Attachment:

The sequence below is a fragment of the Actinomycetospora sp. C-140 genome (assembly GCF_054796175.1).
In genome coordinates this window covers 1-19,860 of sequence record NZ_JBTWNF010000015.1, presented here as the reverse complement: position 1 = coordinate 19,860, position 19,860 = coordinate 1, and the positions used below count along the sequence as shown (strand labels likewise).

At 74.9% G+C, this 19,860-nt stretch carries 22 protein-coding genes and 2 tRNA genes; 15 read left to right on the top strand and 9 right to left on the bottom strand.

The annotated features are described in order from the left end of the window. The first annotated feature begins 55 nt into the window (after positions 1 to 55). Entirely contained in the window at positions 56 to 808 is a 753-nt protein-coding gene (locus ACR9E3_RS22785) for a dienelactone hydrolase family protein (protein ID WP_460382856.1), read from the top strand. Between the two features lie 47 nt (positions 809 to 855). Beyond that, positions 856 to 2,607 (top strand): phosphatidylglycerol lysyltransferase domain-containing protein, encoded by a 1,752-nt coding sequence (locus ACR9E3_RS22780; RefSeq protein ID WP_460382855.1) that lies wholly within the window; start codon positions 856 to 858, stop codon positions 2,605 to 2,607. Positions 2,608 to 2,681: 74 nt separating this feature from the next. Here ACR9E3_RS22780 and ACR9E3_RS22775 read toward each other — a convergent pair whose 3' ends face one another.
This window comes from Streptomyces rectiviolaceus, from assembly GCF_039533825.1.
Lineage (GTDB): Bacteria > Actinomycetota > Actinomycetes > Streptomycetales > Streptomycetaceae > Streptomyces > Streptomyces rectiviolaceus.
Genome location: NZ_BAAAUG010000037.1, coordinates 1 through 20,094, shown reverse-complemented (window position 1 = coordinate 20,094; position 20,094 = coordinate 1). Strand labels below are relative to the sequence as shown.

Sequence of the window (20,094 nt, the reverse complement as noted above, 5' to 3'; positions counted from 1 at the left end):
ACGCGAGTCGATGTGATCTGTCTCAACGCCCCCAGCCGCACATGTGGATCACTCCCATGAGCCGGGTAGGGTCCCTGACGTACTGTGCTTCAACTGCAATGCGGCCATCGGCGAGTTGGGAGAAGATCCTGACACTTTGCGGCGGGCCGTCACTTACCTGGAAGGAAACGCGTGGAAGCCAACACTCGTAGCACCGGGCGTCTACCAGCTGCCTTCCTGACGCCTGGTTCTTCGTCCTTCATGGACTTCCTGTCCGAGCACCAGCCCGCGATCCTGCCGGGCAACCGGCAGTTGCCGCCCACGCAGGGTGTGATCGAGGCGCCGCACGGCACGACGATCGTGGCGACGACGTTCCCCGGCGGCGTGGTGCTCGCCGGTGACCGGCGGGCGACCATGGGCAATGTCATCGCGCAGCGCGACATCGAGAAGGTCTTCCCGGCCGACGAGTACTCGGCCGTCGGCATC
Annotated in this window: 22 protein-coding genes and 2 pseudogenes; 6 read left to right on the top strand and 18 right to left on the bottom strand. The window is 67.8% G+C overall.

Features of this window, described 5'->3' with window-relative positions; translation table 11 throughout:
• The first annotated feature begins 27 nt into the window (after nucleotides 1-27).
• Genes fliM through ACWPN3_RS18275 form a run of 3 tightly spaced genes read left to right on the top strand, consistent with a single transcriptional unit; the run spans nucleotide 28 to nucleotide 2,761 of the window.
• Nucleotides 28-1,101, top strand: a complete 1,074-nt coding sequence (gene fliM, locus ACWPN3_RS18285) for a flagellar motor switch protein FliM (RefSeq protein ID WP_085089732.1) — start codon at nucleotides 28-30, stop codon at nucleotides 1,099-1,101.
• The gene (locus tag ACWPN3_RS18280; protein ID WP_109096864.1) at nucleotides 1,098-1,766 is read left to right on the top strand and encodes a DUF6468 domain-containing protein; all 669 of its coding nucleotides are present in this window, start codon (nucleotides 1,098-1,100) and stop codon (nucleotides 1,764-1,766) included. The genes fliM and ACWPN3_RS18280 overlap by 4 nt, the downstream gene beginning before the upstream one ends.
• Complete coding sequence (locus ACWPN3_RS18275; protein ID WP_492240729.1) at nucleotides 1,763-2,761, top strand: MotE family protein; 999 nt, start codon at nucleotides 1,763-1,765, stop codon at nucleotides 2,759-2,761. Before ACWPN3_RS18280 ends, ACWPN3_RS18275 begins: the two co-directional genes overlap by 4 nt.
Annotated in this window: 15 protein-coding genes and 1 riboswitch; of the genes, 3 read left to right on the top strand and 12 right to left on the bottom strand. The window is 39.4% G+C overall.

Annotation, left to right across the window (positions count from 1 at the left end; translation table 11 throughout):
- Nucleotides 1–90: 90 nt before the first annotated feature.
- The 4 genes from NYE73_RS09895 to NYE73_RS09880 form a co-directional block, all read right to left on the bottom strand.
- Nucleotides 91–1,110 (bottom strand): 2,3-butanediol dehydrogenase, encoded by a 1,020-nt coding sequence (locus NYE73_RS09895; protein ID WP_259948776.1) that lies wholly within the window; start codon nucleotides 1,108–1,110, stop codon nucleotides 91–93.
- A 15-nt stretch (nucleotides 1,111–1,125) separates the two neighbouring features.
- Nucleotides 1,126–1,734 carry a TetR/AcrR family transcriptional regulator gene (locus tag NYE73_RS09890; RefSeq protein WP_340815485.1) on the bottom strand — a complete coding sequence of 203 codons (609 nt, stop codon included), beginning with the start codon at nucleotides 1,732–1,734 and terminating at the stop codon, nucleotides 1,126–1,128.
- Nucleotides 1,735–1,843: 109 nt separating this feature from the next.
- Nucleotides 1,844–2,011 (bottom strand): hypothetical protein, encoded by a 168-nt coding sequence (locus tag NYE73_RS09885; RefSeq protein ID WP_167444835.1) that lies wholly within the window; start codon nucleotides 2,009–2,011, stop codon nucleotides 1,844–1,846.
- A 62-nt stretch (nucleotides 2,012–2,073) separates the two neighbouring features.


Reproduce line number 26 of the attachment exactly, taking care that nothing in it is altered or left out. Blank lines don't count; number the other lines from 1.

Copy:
- A 62-nt stretch (nucleotides 2,012–2,073) separates the two neighbouring features.